I remember every one I think. The suicide. The farmer. The wicked.
The daughter arriving escorted, red lights flashing, siren silenced, shackles keeping steps short, 3 minutes of silence. The family coming after, once the shameful sister was chauffeured away.
The rain, louder than my voice could carry when we stood in the mud, breathing air the color of fog.
The alarm–in crude cadence from the hearse, separated from the grieving only by a door through which we would soon load the casket, after I spoke words of how God brings life out of death, trying to time that call to hope between the rise and fall of the alarm. The ushers panicking professionally, stepping to the back in whispers, digging in pockets for keys, to silence the ceremony-shattered sound. The thin thirteen, shoulders shrugging in suppressed snorts. The uncle, proclaiming the punchline that, it was the dead showing forth his everlasting trickery, setting thirteen’s laughter free and ours along with it. The soothing sensation in the wake of forbidden laughter, released by a gaffe so big at a time so somber.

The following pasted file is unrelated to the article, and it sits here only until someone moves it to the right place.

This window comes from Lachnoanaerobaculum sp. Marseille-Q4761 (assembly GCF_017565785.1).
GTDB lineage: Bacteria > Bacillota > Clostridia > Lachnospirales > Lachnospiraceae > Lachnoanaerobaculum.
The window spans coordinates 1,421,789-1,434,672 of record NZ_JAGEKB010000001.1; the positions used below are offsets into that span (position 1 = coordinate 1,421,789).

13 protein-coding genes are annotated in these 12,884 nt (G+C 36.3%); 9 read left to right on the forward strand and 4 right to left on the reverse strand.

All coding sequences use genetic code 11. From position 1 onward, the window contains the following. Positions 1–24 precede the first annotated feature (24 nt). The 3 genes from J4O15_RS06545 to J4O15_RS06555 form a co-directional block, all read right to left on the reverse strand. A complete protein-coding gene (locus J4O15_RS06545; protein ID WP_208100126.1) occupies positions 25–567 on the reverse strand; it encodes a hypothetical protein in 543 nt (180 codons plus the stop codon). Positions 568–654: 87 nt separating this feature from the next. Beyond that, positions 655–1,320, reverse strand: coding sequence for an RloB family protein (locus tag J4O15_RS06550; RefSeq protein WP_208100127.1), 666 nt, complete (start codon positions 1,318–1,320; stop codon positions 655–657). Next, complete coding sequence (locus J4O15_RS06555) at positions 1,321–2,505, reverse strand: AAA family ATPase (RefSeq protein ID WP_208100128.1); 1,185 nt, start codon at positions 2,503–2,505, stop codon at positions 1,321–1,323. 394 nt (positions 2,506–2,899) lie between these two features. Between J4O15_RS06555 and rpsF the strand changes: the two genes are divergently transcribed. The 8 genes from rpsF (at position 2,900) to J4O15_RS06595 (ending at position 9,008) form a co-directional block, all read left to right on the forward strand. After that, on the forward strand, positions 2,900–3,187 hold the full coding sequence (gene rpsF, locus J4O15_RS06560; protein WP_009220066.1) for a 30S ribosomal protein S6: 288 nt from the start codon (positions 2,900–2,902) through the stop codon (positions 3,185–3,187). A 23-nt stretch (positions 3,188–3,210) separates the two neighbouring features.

The outlaws, once in-laws, competing to supply the better floral arrangement, while the disregarded wifeless son carefully rearranged every arriving arrangement, seeking solace in his ability to create beauty, and righteousness in disregarding the work of the original floral artists whose work did not include the tender mourning of a son for his mother.
The eyes seeking truth; the words expelled with collected energy; the stoic standing still.
The embraces. The measured distance. The cataloged stories recalled with reverence. The furtive looks to the doorway, at the clock, at knuckles and nails and names on a page.
The peculiar expression when sweet relief, adds blessed bliss, to unspeakable sorrow.
Anyone who has lived past 40 knows that January ushers in funerals.
Is it any wonder, we fill our calendars with good intentions yet find ourselves buried in lists of things we cannot seem to complete, when the memories we hold in our bodies are haunted by goodbyes we never quite finished?
Is it any wonder, that, when February comes, in the very center of it we opt for a holiday to celebrate love?
Love one. Love many. Love now.
Statistically, more people die in the month of January than any other month.
And more people are born in the months of July, August, and September.
In the end, these things remain: faith, hope, and love.
For me it was the playing of The Old Rugged Cross slower than slow. How could anyone sing to it and yet how could you not sing to it? The only answer was laughter…..later. The hymn requested because it was her favorite; never had we heard it at that……can I call it a tempo? We still love and miss her and hope she laughed, too.
Comments are closed.